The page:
Why Shopping Pre-Loved is Safer Than You Think

    These days, we can’t help but awe at the celeb style; from Kylie’s new Balenciaga mini to Rihanna’s abundance of Dior accessories that she sports daily. We all love certain pieces and I’m sure many of us would kill for a Chanel Le Boy or a Hermes Birkin, but it’s the price tags that actually kill us. With prices increasing for almost every luxury brand yearly, our wallets can’t keep up and we must resort to either cheap alternatives or… buying pre-owned.

    “But how are you sure it’s real?!” is a question I frequently get. “Why is it so cheap?!”. Buying pre-owned is a learning experience. Sure, there are a bunch of fakes flooding the market. Super-fakes pop up all the time with popular styles of bags such as the Lady Dior, Balenciaga City, and Prada Saffiano styles. As a buyer of these specific bags both new and preowned, I’ve learned how to tell between the real thing and the replica through years of studying purse forums, dollars spent on authentication papers, and time wasted fighting with shady sellers.

    The first thing you do is learn about the seller. 0% feedback? 99% chance of it being a fake. If the price seems too good to be true, I can assure you that it definitely is too good to be true. Most high end bags do not lose value and if a person actually dished out retail price for it, they won’t be selling it for anything less than 50% of the retail price. Of course, this may depend on the condition of the item. Shoes lose value a lot quicker than bags since wear is shown easily, so you shouldn’t be shocked if you see a pair of Loubs for $400 that were just in store for $1400.     

       Many people are convinced that it’s impossible to tell between a real and a fake because people have gotten so good at replicating. That’s totally incorrect. A factory based in a rural region in China has nothing on handmade Italian goods made with the highest quality and skill. For example, Louboutins are by far the easiest to tell between real and fake. The fake ones are known to have bright red, matte-effect soles with round features. The red also scrapes off much differently on the fakes, having huge chunks of paint fall out from the center whereas real Louboutins gradually rub off and show indents and scratches normally in some areas. If you’re unfamiliar with the brand or style of shoe, it’s recommended to go see them in person first.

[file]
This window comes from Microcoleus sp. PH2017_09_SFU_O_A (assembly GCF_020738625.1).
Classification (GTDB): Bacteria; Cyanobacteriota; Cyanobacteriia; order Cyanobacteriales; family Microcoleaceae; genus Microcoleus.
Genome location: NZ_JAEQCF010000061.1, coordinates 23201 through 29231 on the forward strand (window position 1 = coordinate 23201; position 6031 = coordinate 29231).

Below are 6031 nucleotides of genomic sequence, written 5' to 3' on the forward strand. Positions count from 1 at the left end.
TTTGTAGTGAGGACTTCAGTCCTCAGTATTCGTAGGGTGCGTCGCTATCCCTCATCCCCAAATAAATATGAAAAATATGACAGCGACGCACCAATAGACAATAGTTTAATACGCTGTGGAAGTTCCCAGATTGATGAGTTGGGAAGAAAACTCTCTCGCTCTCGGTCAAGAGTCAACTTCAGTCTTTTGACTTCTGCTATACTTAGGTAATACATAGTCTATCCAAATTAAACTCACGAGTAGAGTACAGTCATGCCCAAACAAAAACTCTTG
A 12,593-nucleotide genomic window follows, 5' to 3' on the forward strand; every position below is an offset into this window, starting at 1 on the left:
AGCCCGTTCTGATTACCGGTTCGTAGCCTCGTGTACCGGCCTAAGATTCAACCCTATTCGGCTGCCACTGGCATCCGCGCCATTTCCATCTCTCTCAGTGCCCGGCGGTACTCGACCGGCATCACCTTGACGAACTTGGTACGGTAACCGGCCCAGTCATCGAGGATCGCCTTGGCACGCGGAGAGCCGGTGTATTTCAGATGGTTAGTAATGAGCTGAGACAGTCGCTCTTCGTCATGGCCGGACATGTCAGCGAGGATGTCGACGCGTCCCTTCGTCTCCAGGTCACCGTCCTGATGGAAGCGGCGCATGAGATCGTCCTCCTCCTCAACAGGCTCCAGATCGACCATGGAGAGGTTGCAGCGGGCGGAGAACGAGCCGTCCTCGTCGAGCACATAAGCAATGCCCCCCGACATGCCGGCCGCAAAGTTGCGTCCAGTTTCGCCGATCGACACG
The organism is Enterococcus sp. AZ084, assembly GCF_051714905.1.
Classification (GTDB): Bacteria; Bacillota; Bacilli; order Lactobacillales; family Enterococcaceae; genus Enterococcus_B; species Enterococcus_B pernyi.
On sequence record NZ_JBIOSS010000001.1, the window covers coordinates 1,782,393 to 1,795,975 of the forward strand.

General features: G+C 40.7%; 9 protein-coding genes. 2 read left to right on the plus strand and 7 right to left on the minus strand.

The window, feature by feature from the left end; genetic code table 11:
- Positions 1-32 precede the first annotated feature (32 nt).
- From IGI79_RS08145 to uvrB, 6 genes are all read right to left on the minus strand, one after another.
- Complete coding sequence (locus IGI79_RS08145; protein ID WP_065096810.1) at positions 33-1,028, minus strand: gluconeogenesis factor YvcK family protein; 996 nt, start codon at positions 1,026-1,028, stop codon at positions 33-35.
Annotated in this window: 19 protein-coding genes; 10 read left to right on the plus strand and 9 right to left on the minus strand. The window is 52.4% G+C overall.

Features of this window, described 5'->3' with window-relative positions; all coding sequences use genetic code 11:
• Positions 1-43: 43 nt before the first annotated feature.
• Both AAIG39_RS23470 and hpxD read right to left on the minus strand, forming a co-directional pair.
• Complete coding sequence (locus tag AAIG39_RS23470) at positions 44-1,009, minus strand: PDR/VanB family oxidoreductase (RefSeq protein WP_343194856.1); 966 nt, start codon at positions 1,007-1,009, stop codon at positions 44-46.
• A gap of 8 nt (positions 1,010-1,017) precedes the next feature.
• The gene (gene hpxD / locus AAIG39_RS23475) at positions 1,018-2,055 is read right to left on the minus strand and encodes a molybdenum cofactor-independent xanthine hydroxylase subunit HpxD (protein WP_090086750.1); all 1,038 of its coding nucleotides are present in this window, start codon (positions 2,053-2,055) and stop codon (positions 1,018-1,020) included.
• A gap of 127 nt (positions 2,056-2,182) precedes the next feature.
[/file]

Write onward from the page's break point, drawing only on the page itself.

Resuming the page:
It gets a bit tricker when it comes to bags. Chanel’s, for example, are still considered very easy to authenticate. Though the technology is improving for the popular models such as the Le Boy and the timeless quilted bags, there are a few details that the counterfeiters just can’t grasp. The serial codes and authenticity cards are easiest.

    Chanel has a number serial code that represents the year that the bag was made. The font and sticker details vary from year to year, and a full list with photos is available on https://www.yoogiscloset.com/authenticate/chanel. The authenticity cards, which don’t need to be available to authenticate, are supposed to be black with a darker, matte gold border and number indentation. The fakes sport a hologram-effect style on the card and have a basic “Arial” font as the numbers.

    When details like this aren’t available, it gets tricker. Louis Vuitton, for example, has become huge in popularity over years and years, giving the replica producers time to improve their technology. The date code should be six characters: two letters representing the country the bag was produced in and four digits representing the week and year it was produced. Though Louis Vuitton has changed the letter codes for countries and made the number codes represent the week of production instead of month to throw the counterfeiters off, it is still hard to tell. A bag missing the date code at all is most likely to be fake, since they are engraved into the leather inside the bag, whereas Chanel’s can actually have the hologram sticker fall off eventually.